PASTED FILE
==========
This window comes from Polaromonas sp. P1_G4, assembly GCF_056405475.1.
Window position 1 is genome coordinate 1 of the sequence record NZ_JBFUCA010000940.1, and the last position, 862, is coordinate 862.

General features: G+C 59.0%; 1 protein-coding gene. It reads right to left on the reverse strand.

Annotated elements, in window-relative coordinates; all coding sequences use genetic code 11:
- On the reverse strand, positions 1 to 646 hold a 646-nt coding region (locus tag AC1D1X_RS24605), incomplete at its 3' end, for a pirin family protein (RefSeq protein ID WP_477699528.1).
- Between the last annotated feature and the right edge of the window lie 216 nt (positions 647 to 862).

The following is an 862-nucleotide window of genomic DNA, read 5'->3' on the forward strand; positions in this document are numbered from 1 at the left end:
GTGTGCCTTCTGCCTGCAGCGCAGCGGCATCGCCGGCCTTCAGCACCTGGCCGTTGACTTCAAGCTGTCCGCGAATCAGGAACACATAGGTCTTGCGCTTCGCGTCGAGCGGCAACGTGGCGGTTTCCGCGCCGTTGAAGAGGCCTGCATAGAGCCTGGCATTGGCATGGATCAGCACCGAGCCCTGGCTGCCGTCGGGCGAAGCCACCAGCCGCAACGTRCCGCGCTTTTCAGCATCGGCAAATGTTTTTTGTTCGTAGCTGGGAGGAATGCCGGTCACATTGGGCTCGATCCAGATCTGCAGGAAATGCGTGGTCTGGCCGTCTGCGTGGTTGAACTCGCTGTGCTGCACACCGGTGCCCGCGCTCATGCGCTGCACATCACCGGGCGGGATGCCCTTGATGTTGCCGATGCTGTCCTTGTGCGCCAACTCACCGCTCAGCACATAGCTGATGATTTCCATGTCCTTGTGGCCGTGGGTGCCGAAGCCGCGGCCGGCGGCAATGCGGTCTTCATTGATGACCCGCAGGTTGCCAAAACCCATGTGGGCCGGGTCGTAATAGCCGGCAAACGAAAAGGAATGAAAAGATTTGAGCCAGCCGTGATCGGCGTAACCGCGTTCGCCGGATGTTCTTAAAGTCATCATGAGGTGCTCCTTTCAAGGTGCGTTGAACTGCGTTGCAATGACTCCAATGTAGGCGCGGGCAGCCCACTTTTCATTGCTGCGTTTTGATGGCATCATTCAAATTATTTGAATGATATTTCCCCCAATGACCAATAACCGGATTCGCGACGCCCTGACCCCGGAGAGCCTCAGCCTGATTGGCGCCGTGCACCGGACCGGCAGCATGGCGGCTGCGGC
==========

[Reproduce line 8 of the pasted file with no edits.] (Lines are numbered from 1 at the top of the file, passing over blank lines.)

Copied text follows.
GTGTGCCTTCTGCCTGCAGCGCAGCGGCATCGCCGGCCTTCAGCACCTGGCCGTTGACTTCAAGCTGTCCGCGAATCAGGAACACATAGGTCTTGCGCTTCGCGTCGAGCGGCAACGTGGCGGTTTCCGCGCCGTTGAAGAGGCCTGCATAGAGCCTGGCATTGGCATGGATCAGCACCGAGCCCTGGCTGCCGTCGGGCGAAGCCACCAGCCGCAACGTRCCGCGCTTTTCAGCATCGGCAAATGTTTTTTGTTCGTAGCTGGGAGGAATGCCGGTCACATTGGGCTCGATCCAGATCTGCAGGAAATGCGTGGTCTGGCCGTCTGCGTGGTTGAACTCGCTGTGCTGCACACCGGTGCCCGCGCTCATGCGCTGCACATCACCGGGCGGGATGCCCTTGATGTTGCCGATGCTGTCCTTGTGCGCCAACTCACCGCTCAGCACATAGCTGATGATTTCCATGTCCTTGTGGCCGTGGGTGCCGAAGCCGCGGCCGGCGGCAATGCGGTCTTCATTGATGACCCGCAGGTTGCCAAAACCCATGTGGGCCGGGTCGTAATAGCCGGCAAACGAAAAGGAATGAAAAGATTTGAGCCAGCCGTGATCGGCGTAACCGCGTTCGCCGGATGTTCTTAAAGTCATCATGAGGTGCTCCTTTCAAGGTGCGTTGAACTGCGTTGCAATGACTCCAATGTAGGCGCGGGCAGCCCACTTTTCATTGCTGCGTTTTGATGGCATCATTCAAATTATTTGAATGATATTTCCCCCAATGACCAATAACCGGATTCGCGACGCCCTGACCCCGGAGAGCCTCAGCCTGATTGGCGCCGTGCACCGGACCGGCAGCATGGCGGCTGCGGC